Your host will provide you with breakfast and dinner Monday through Friday. On Saturday and Sunday, only breakfast will be served. Since each student has different tastes, we suggest that you speak openly with your host right from the beginning about what foods you like. Take advantage of the bilingual food list that you will receive at the placement meeting during orientation and go through it with your host as soon as possible. Remember that during the Full Immersion weekend, the first weekend of the semester, you will receive breakfast and dinner on Saturday and breakfast, lunch and dinner on Sunday.

Breakfast (colazione) in Italy is light and simple, generally consisting of caffè latte (Espresso with milk) or tea, biscuits or brioche, and, on request, fruit. You may substitute biscuits for bread and marmalade, or yogurt, or corn flakes. Cereal for breakfast is not as common in Italy, and can be costly compared to in America. Your host may provide cereal for you; however, if you consume more than one box per week, you will have to provide for it personally out of your own funds.

Dinner (cena) can vary from pasta or soup, salad or a cooked vegetable, cheese and fruit. Meat may be a part of the above menu, or it may substitute the first course (i.e., pasta or soup). After dinner, stick around to chat (or watch TV) with your host family.

Dos and Don’ts:

  • Do: Find out what time your host family normally eats and respect meal times. (Italians usually eat dinner around 8 p.m.)
  • Do: Speak Italian with your host family and your roommate during meals. It is considered rude to speak English as your hosts do not understand what you are saying.
  • Do: Let your host know in advance if you will not be home or will arrive late for a meal (you are not reimbursed for missed meals).
  • Do: Dress neatly for dinner. Your hosts will be shocked if you walk around barefoot, if you wear ragged jeans or shirts, or wear pajamas at meal times.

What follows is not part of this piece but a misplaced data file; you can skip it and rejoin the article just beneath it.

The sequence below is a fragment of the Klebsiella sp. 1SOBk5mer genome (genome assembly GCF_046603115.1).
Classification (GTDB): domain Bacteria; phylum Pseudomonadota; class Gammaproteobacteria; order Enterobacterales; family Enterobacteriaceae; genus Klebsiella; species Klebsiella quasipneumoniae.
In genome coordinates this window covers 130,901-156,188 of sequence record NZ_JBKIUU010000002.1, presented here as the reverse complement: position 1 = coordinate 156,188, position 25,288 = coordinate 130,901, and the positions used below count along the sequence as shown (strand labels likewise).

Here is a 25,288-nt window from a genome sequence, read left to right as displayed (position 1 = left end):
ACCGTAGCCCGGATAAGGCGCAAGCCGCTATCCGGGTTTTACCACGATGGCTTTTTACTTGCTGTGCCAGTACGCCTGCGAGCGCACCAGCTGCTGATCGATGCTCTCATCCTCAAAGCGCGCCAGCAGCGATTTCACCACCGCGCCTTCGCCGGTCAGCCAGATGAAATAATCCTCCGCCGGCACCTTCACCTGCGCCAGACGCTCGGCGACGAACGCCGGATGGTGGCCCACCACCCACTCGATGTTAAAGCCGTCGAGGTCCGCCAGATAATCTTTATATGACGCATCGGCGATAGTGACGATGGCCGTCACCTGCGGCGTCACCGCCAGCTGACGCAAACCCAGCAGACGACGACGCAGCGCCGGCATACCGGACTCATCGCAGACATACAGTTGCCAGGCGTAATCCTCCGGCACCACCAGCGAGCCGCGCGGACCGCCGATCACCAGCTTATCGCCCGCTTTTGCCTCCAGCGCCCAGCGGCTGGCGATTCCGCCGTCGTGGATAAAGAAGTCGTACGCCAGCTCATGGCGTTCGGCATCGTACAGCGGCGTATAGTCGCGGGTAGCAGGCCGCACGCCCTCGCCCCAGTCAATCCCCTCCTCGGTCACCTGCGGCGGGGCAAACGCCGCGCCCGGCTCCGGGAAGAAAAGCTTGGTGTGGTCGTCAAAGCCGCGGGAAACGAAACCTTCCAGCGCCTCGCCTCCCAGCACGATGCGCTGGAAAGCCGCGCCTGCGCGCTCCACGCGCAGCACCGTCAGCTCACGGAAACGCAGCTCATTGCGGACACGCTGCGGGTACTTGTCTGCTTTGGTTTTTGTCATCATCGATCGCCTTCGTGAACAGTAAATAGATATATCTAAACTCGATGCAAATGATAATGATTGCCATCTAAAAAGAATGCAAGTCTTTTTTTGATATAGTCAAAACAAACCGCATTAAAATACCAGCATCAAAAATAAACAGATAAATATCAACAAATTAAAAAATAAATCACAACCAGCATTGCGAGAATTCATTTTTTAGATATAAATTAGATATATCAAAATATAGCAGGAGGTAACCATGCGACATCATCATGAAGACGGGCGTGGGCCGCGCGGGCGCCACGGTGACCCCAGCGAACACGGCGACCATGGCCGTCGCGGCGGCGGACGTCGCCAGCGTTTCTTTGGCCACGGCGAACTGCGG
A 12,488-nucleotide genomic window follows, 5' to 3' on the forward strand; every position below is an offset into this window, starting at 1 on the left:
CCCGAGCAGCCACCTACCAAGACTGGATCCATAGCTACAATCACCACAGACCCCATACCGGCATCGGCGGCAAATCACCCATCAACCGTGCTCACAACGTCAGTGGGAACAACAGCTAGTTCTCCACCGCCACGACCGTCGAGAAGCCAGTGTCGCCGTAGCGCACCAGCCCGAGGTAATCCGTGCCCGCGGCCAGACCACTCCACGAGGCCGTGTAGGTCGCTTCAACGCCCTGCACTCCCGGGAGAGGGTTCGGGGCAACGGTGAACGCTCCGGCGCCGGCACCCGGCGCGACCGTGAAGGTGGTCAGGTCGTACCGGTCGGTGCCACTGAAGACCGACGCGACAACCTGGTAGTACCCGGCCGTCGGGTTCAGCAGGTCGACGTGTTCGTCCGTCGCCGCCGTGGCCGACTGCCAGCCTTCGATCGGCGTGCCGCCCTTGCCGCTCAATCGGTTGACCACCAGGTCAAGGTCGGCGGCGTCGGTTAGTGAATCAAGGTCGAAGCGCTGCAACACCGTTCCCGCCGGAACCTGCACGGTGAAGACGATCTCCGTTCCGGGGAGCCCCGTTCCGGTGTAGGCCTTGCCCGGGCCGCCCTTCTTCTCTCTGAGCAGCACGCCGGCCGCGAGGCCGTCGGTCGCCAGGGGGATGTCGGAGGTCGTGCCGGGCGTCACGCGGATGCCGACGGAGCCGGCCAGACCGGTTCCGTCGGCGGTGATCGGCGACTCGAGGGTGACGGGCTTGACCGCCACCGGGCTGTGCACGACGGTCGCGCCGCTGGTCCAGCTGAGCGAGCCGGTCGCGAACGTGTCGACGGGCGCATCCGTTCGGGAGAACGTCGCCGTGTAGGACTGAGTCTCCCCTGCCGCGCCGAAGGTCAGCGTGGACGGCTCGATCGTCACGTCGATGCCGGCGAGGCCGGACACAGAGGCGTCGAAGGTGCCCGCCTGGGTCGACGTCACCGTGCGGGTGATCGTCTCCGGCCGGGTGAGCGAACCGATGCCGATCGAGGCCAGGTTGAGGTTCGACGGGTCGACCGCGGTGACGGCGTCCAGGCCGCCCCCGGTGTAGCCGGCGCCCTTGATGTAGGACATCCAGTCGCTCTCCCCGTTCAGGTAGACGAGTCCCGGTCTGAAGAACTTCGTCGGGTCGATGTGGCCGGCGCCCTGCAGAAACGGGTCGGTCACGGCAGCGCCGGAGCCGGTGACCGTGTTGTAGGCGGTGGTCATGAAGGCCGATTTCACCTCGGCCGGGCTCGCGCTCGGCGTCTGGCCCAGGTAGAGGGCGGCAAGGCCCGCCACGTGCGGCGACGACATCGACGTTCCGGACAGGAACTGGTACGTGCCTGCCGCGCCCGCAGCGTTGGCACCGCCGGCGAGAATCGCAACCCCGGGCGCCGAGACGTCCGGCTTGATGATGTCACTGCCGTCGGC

• Do: If you have a field trip scheduled for a Friday and will therefore miss your Friday dinner, you can ask your host family whether or not it would be possible to have dinner on Sunday. Some hosts may not be able to fulfill this request. Please note that you and your roommate must agree to the same schedule: dinner on Friday or on Sunday. These requests should be made in advance.
  • Do: You may request to keep some food or drinks either in the refrigerator or in the cabinets.
  • Don’t: Do not bring friends or family members to meals unless your host has invited them. Guests should bring a gift such as flowers, wine, or dessert to the host. A follow-up card or letter of thanks is a polite way to say thank you.
  • Don’t: Please note that kitchen use is not the norm nor is food to be taken from the house. Therefore, you are responsible for your lunches and snacks.


You will be given a set of keys and will keep them for the entire semester. For security reasons, your host may ask for them when you leave for semester break. Don’t forget that in the event of damage or loss of keys you will be held personally responsible for not only the copies, but also for the lock. The price to change the armour-plated door lock will cost about 225.00 Euro (Some may cost less. It will depend on the type of lock). Copies of keys can cost from 3.00 to 15.00 Euro, also depending on the type of key.


Your hosts are aware of the fact that you are a young adult and want to go out at night with friends. But remember, again, that you are not living in a hotel. It is not advisable to stay out late during week days, although you may do so on weekends.